Categorizing by race and focusing on the racial achievement gap is perilous, writes William Saletan on Slate.
“Lower-performing 9- and 13-year-olds make gains,” says one section of the NAEP report.”No significant change for 17-year-olds at any performance level,” says another. “Reading scores improve for 9-year-old public and private school students over long term,” says a third. “Score increases for 17-year-olds whose parents did not finish high school,” says a fourth. These tables organize the data by factors that can help us target and adjust educational policy: kids with low scores, kids in public school, kids in high school, kids whose parents didn’t graduate. I’d like to see tables for income and spending per pupil, too. But race? Does that category really help? And what message does it send to kids when headlines assert a persistent “racial gap”?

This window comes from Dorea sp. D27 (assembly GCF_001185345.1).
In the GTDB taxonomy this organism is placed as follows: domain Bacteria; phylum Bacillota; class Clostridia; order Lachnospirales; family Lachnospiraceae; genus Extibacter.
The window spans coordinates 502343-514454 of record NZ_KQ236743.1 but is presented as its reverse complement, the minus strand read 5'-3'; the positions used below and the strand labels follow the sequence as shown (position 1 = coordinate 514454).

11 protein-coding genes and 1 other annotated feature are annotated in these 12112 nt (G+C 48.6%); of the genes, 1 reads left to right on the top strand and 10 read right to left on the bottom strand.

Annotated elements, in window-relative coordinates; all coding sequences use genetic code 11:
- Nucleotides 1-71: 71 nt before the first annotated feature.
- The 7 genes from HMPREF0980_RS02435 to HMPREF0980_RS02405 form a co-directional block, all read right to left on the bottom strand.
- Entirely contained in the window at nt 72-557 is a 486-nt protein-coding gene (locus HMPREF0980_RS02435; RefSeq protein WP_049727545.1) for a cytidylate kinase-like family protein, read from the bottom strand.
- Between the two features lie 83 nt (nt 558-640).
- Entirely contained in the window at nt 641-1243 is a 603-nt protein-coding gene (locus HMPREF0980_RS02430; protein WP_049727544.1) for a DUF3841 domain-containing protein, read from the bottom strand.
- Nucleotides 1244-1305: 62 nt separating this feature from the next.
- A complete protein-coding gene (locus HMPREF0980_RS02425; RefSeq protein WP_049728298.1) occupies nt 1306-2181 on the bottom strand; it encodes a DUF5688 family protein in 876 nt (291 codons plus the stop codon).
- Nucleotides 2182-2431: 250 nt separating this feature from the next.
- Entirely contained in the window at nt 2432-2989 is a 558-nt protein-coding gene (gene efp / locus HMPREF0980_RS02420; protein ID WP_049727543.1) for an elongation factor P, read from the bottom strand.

Socioeconomic factors, such as parents’ education and income, don’t explain racial and ethnic differences. For example, middle-class blacks score lower than average, while low-income Asian-American students earn above-average scores. I’d like to see schools work harder at creating a culture of learning within the school and explaining to parents how they can support this culture at home.